Students under cherry trees

The blooming cherry trees are a perfect backdrop for studying, picnics or just hanging out with friends or family.

Photographer: Ohio University Photography

Illuminated cherry trees

The cherry grove has been illuminated at night since 2007.

Photographer: Ohio University Photography

Planting cherry trees in 1979

Ohio University President Charles Ping, right, helped to plant the first sakura trees with Chubu University President Kazuo Yamada in 1979.

Photo courtesy of: Robert E. and Jean R. Mahn Center for Archives and Special Collections

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Sakura Watch website to track progress of cherry blossoms

For more than 30 years, the blossoming of the Somei Yoschino cherry trees—sakura—on the Ohio University campus have heralded the arrival of springtime in Athens. Starting this month, local residents and far-flung alumni alike can watch the trees change from first budding to peak flowering via the OHIO website.

The “Sakura Watch” is the brainchild of Chris Thompson, chair of the Department of Linguistics and a specialist in Japanese language and culture, and Hiroyuki Oshita, associate professor of Japanese and linguistics. Both are faculty in the College of Arts and Sciences.

“In Japan, they follow the ‘cherry blossom front,’ with trees first blooming in Okinawa and moving north,” Thompson explained. “Many towns have sakura cams so people can time they visits for mankai, the peak blooming time.”

Eiji Deguchi, husband of Japanese language lecturer Ayako Deguchi, will take daily photographs of the trees to be posted on the site, which was designed and created by University Communications and Marketing and OHIO Information Technology.

The addition of a dedicated sakura website is a logical next step in showcasing the trees. Parts of the cherry tree grove along the Hocking River have been illuminated at night since 2007; that too is a longtime practice in Japan.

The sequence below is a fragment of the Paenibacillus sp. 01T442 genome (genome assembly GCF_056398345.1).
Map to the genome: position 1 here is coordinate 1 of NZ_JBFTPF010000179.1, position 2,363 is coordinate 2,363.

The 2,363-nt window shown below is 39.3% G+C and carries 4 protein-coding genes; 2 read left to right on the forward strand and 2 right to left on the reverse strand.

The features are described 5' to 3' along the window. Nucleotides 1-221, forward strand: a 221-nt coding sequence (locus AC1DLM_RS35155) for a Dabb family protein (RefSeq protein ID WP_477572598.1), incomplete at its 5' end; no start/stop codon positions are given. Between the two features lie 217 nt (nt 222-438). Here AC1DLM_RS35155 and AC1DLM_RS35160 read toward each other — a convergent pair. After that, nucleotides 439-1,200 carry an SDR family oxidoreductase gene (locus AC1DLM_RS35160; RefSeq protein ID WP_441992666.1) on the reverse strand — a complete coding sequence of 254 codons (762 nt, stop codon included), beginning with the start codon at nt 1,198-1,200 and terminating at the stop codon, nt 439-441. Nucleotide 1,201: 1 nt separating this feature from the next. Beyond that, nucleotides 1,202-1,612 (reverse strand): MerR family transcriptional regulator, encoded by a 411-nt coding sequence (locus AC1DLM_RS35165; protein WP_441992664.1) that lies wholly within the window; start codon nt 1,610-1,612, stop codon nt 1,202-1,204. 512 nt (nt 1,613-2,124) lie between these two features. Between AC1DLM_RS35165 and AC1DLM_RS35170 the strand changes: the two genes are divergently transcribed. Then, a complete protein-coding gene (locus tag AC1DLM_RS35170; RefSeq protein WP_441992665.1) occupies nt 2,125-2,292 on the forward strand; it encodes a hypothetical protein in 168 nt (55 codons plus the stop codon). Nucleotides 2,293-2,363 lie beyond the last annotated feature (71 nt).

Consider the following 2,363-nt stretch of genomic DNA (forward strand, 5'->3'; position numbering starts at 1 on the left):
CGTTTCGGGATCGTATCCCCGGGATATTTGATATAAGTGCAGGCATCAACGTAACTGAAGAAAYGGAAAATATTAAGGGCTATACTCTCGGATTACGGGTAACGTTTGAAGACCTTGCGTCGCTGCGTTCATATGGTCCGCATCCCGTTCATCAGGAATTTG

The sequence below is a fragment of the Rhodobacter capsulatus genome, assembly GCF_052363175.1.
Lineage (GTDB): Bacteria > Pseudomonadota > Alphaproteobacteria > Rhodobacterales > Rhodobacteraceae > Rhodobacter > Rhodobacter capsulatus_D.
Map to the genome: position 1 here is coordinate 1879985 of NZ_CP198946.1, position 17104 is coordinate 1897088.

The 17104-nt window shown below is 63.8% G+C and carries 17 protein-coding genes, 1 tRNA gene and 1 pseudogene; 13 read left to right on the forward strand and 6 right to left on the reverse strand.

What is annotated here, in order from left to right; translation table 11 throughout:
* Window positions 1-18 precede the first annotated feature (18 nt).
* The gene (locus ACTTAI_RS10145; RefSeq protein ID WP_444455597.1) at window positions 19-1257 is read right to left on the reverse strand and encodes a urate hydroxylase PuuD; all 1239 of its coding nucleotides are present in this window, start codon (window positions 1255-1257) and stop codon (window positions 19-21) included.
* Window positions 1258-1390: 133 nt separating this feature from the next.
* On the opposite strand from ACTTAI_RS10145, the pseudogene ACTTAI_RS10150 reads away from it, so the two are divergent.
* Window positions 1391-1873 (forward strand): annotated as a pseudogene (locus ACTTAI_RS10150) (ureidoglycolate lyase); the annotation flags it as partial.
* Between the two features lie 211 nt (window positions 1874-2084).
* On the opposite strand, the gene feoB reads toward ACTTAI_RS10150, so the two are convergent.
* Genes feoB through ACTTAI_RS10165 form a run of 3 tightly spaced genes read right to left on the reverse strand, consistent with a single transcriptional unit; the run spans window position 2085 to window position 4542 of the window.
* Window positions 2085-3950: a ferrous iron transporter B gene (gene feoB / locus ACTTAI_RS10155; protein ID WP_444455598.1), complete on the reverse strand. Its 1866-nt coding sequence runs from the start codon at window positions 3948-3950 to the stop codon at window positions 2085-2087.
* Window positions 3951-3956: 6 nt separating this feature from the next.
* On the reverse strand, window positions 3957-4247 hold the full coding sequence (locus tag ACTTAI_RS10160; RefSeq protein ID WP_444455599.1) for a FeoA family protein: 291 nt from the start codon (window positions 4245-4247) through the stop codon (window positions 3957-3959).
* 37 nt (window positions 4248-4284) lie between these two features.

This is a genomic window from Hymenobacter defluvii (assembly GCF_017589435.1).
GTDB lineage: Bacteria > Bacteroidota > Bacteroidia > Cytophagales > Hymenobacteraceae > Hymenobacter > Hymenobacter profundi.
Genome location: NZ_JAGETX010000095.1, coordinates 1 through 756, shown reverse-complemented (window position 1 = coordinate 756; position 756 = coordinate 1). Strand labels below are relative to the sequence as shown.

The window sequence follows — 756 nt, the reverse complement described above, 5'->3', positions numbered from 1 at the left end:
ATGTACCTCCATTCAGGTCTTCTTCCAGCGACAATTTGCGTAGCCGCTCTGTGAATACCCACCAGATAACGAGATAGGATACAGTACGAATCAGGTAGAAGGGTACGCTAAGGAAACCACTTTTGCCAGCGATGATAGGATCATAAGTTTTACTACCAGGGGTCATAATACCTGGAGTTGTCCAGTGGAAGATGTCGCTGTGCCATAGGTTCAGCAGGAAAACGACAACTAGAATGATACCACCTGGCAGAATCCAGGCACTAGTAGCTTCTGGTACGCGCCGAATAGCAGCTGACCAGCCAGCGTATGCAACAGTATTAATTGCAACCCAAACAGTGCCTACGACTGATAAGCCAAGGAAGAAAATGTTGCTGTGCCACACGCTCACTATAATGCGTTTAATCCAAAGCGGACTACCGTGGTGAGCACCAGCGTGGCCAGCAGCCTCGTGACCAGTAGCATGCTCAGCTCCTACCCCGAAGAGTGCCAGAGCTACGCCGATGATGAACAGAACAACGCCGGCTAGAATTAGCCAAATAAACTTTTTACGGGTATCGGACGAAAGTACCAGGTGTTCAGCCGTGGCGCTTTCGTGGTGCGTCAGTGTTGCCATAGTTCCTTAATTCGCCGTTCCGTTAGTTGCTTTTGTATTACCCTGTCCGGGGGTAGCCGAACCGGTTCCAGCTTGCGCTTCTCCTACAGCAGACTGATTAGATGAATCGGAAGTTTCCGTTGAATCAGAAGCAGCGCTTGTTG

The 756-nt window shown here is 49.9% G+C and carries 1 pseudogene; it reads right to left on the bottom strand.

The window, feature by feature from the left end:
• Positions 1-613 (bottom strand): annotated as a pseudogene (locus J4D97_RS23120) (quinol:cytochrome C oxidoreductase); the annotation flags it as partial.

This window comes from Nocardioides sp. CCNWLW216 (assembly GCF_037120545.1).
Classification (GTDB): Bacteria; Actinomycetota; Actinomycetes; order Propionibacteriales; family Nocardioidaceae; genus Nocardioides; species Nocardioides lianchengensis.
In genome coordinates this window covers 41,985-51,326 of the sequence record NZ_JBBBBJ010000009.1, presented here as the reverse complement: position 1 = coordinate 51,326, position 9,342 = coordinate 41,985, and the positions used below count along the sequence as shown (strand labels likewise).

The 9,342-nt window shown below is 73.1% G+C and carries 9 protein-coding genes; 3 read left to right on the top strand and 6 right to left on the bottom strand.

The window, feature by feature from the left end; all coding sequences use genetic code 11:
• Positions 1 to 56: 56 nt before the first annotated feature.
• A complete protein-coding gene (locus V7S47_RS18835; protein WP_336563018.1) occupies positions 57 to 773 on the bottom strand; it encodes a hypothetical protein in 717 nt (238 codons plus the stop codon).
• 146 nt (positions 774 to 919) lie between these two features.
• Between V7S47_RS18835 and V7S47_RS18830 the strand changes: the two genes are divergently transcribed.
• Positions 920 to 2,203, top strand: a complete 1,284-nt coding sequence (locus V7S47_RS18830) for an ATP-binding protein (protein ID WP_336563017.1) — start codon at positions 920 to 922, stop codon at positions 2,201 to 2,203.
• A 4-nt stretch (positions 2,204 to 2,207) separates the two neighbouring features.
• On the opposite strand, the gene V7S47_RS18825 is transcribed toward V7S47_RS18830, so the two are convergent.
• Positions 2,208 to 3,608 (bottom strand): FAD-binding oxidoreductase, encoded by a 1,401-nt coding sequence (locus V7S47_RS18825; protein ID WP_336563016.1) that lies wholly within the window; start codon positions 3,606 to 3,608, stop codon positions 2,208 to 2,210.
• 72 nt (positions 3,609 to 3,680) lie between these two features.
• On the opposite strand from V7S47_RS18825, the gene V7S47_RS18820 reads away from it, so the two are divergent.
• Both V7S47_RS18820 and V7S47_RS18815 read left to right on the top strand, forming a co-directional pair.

OHIO’s trees are a gift from Chubu University, OHIO’s sister institution in Japan. (This year marks the 40th anniversary of that relationship.) The first 175 trees were presented in 1979 in recognition of OHIO’s 175th anniversary. In 2003, Chubu offered 94 Yoschino cherry trees and nine Double Weeping cherries to replace damaged plants and to increase the total number of trees to 200—in honor of OHIO’s bicentennial.

In addition to their signaling of the arrival of spring, sakura have held deep philosophical importance in Japanese culture since the 8th century. Because full-blown blossoms last for only a day or two, sakura are a symbol of mono no aware: the concept of the impermanence of life. Cherry blossoms are a recurring motif in Japanese art from paintings to pop songs.

OHIO’s grove—possibly the largest in the Midwest—is increasingly popular with Japanese expatriates in the region. With the relocation of Honda of America’s headquarters from California to suburban Columbus, Ohio in particular has a growing Japanese community. And that community is increasingly aware of Ohio University, Thompson said, because of the sakura.

“I’ve always felt that we could promote the Japanese program and attract more Japanese students and families to Athens with the sakura,” he said.

For his part, Oshita would simply like to see more members of the larger Athens community coming out to enjoy the blossoming trees, in the way that families in Japan do. And he wishes that more University organizations would take advantage of the trees’ brief beauty as a backdrop—say, for a musical performance.

“I’d like to see more activities under the trees,” he said.

 Cherry tree trunks

OHIO's cherry trees are damaged by our harsh winters.

Look, But Don’t Touch!

When in full bloom, Ohio University’s sakura grove attracts families and lovers alike. It’s tempting to allow a young child to climb the trees, or to snap off a blossoming twig. But that’s a really, really bad idea.

“The winters here are colder than in Japan,” said Hiroyuki Oshita, associate professor of Japanese and linguistics. Those splits in the trunks that look like a perfect spot for a toddler photo are caused by water seeping into cracks in the trees and freezing — which weakens the tree. Even snapping off twigs can damage the delicate trees, Oshita said.

So please, look—but don’t touch!